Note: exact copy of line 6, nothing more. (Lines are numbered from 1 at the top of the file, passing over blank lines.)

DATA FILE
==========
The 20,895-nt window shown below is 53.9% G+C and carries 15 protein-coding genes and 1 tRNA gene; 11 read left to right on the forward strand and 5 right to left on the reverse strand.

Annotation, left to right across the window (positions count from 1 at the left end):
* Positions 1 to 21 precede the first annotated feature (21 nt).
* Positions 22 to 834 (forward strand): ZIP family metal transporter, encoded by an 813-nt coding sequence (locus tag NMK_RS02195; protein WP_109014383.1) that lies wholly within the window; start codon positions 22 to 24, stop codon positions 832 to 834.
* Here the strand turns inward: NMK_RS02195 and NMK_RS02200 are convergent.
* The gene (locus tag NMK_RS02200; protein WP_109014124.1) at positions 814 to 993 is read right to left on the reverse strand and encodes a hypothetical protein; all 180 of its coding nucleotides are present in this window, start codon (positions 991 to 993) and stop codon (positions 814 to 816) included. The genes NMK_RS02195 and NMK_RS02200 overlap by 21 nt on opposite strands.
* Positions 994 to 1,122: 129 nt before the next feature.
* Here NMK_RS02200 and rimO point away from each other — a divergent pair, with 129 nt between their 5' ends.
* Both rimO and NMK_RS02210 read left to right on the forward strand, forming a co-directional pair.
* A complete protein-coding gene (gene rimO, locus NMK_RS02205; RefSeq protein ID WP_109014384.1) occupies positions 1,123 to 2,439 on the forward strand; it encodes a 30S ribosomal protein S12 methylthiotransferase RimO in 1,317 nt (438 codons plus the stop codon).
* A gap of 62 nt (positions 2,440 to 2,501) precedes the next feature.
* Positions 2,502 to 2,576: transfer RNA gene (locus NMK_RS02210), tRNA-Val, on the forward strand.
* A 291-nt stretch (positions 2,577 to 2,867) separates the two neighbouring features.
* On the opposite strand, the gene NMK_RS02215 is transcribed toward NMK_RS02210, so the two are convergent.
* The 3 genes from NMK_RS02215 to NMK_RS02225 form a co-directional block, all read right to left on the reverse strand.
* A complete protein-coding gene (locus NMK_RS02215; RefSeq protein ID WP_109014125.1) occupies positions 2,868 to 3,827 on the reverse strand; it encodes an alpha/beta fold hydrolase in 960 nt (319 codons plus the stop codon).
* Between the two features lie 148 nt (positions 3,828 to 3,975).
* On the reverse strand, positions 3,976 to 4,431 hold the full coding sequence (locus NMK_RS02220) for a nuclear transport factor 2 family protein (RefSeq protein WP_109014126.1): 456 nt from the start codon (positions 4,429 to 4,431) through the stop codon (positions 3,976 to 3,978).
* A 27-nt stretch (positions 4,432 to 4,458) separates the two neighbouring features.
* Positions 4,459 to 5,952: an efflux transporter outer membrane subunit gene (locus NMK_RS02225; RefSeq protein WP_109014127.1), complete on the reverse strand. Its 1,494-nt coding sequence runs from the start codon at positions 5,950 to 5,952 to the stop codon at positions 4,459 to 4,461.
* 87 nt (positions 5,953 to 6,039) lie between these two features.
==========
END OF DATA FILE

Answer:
* The gene (locus tag NMK_RS02200; protein WP_109014124.1) at positions 814 to 993 is read right to left on the reverse strand and encodes a hypothetical protein; all 180 of its coding nucleotides are present in this window, start codon (positions 991 to 993) and stop codon (positions 814 to 816) included. The genes NMK_RS02195 and NMK_RS02200 overlap by 21 nt on opposite strands.